On July 30 of that year, something happened that created a stir. Jones was removed in the second game of a doubleheader by manager Gil Hodges in what observers assumed was a lack of hustle while going after a ball hit by the Astros Johnny Edwards.

Weve been on the road trip. I had a bad ankle and twisted my ankle in Montreal, Jones said. Gil and I had a conversation. I told him as long as I was swinging the bat good and I wasnt hurting the team defensively, I wanted to stay in the lineup. Johnny Edwards hit a ball down the leftfield line. No way I was going to stop him even on a dry field from getting to second base. This ball hit just right inside the line. I threw the ball back in and went back to my position.

Gil came out of the dugout. I thought he was going to take out the pitcher. He passed the pitcher. I thought he was coming to take [shortstop] Bud Harrelson out. He passed Bud Harrelson. Then I looked around to the bullpen, no one there. He said, Jonesy, are you all right? I said, Yeah, Im fine. He said, You think you could have held him to a single? I said, Gil, look down. He looked down. His feet were in the water, my feet were under water. The field was wet, Im talking about really, really wet. He said, Oh, I forgot you got that bad ankle. He said were getting our tails kicked, you need to come on out of this game. I said OK, thats fine.

It created a postgame uproar with the media. To me, it was unusual what he did, but knowing Gil Hodges, hes not the kind of guy that embarrasses anybody, Jones said. From everyone elses standpoint, they felt like it was an embarrassment. I didnt because of the conversation we had prior to that. But if it was meant to wake the people up on the team, so theyre all thinking, If he does Jonesy that way, he might do me that way, so be it.

Hodges died in 1972. Years ago, his wife, Joan, said her husband seemed to regret his action with Jones after she chastised him for making such a public display. She said he then told her that evening, I never realized till I passed the pitchers mound and I couldnt turn back.

Teammate Ron Swoboda, now 74, said Hodges action with Jones was purposeful. I think everybody got the message, he said from New Orleans. I hated the idea that Cleon Jones, who was one of those guys we couldnt have done it without his play, became the poster boy for wake up and get after it.

The Mets got the message, though it took a while. They trailed the Cubs by 5 12 games in the National League East after that doubleheader loss to the Astros, then were in third place and 10 out after play on Aug. 13. They won 14 of their last 17 in August and took over first on Sept. 10 before winning the division title by eight games.

Jones hit .429 with a home run and four RBIs against the Braves in the National League Championship Series. He hit only .158 in the World Series but played a key role in Game 5.

With the Orioles leading 3-0 in the sixth inning, Dave McNally threw a pitch that appeared to hit Jones on the foot, but plate umpire Lou DiMuro initially ruled that it had not hit him.

Hodges got the ball, which had rolled into the Mets dugout, and argued that it had a shoe-polish smudge and that Jones should be awarded first base. DiMuro agreed. Donn Clendenon then hit a two-run homer and the Mets rallied for a 5-3 victory.

There were plenty of tales about how the ball got that smudge, but Jones maintains that his shoe was hit by the pitch. They used to shine the shoes before every game in those days, he said.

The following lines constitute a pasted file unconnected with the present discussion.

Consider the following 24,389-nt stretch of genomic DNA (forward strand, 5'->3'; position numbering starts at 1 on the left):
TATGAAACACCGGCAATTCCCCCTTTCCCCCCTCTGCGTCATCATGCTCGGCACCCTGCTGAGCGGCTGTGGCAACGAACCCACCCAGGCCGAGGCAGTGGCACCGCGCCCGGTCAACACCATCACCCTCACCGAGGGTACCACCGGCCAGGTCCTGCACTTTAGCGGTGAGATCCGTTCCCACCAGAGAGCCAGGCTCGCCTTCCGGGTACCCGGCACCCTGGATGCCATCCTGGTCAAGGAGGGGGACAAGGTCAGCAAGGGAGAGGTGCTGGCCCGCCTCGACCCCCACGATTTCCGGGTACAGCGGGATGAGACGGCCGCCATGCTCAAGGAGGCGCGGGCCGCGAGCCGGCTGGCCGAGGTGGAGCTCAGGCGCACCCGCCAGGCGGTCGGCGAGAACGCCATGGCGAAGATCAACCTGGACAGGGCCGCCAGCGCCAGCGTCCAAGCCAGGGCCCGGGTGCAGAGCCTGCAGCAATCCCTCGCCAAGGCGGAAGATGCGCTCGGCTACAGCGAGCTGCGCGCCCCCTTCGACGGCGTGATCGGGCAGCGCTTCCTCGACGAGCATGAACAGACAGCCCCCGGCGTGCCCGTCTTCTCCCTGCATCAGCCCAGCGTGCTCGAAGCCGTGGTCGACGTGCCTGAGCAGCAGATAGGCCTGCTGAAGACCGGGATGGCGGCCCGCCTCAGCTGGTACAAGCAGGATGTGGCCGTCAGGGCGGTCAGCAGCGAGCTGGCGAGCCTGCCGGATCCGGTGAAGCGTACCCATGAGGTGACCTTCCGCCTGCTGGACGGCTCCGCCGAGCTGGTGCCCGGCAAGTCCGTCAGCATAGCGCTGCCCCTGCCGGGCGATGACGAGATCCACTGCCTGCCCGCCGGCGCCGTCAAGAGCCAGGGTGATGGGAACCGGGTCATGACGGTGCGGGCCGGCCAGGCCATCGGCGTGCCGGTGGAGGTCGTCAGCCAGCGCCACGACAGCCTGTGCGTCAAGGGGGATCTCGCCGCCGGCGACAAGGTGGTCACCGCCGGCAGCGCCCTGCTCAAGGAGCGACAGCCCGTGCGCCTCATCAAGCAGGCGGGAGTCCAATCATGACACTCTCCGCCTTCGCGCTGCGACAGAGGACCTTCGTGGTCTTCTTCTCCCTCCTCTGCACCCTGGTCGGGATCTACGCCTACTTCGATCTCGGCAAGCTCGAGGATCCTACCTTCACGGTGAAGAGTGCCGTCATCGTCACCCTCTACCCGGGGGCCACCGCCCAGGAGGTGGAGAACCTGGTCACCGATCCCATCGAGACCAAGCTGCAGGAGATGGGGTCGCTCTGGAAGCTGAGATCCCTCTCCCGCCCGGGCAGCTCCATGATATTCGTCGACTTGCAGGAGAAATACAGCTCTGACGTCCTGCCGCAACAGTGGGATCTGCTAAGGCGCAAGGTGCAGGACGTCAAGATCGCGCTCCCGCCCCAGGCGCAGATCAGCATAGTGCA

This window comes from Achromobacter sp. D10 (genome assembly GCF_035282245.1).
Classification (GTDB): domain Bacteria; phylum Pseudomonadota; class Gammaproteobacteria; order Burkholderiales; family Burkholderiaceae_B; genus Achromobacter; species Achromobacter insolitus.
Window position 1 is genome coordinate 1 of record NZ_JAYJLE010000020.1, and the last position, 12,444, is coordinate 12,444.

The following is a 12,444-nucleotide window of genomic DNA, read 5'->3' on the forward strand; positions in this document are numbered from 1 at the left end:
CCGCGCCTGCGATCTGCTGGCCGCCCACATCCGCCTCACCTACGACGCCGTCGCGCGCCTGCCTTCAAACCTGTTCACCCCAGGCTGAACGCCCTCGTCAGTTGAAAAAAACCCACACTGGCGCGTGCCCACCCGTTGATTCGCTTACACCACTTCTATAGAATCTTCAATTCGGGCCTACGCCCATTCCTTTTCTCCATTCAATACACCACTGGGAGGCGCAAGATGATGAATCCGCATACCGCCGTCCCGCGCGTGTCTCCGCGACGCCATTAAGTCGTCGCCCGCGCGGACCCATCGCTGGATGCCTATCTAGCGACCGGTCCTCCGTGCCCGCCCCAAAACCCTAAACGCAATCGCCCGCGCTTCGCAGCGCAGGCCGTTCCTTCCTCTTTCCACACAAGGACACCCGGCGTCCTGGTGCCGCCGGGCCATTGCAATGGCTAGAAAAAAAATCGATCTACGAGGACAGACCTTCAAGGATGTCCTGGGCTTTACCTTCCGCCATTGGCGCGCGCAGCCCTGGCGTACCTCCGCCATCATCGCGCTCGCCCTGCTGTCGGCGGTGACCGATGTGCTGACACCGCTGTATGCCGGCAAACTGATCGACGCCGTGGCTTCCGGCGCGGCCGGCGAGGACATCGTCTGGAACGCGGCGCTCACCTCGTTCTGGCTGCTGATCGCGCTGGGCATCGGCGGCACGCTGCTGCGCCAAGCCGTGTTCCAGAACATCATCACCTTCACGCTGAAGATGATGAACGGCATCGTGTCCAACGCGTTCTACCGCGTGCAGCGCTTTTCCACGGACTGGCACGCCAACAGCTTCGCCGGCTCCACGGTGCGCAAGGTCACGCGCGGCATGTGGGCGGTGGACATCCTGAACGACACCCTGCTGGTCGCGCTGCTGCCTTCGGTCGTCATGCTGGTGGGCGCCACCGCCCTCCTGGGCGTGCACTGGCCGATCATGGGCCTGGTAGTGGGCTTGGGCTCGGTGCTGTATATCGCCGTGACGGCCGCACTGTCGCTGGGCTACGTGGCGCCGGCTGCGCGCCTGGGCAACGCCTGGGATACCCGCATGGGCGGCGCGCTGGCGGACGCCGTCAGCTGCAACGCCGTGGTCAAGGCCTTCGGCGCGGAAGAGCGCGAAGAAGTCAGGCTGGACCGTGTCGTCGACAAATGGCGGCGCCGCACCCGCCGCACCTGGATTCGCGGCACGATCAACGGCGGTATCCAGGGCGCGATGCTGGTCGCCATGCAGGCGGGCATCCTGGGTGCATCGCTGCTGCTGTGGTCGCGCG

In the ninth inning of that game, Jones was in left when Johnson hit that fly ball in his direction. When I settled on the ball, I kept saying, Come on down, baby, come on down, baby, Jones said. Then I dropped to one knee and said, Its all over, thank God.

Jones said in that moment, he thought of all the losing seasons he had endured with the Mets. I was in on all of it, he said. We were a joke one day, world champions the next day.

SIMPLE LIVING

Jones describes his home in Africatown as a modest 2,500-square-foot dwelling.

Ive always tried to live in a way people could approach me and feel like I was still part of the community, he said. Our door is open to any and everybody. People feel free to come and talk when they have problems. We try to help people take care of their problems.

You can have millions of dollars, but you dont have the kind of relationship that I have with the neighborhood you grew up with and things you know need to be developed. I dont have the finances, but Im in a position to talk to other folks and pool resources. I can make some of these things happen. What they see is a person they can reach out to. I dont walk up to a kid and say, Im Cleon Jones, I played for the New York Mets. I try to present myself as a friend.

If you like me just because I was a baseball player, how can that motivate you? I dont put myself out there with all the things that Ive done, being in the World Series, playing in the All-Star Game. All those things would be meaningless to me without this. Im not looking for accolades. Im looking for results.

Im proud of who I am and where I came from, he said. I get my rewards every day. I have something to go to bed for every night and I have something to get up for every morning. I loved being a Met, but the top of my list always has been what I could do for others, not what I could do for myself.

Jones was released by the Mets on July 27, 1975, after refusing to play in left for then-manager Yogi Berra, who wanted the injured Jones to play the outfield after a pinch-hitting appearance. Jones played in 1,213 games for the team.

In 1976, he signed with the White Sox but was released after appearing in 12 games.

Then he made it all the way home.

CLEON JONES

No. 21, LF

Batted: Right Threw: Left

Born: Aug. 4, 1942 in Mobile, Alabama (age 76)

Vitals: 6-0, 185

Teams: Mets 1963, 1965-75: White Sox 1976

CAREER NUMBERS

AB 4263

H 1196

HR 93

BA .281

R 565

RBI 524

SB 91

OBP .339

SLG 404

OPS .744

OPS+ 11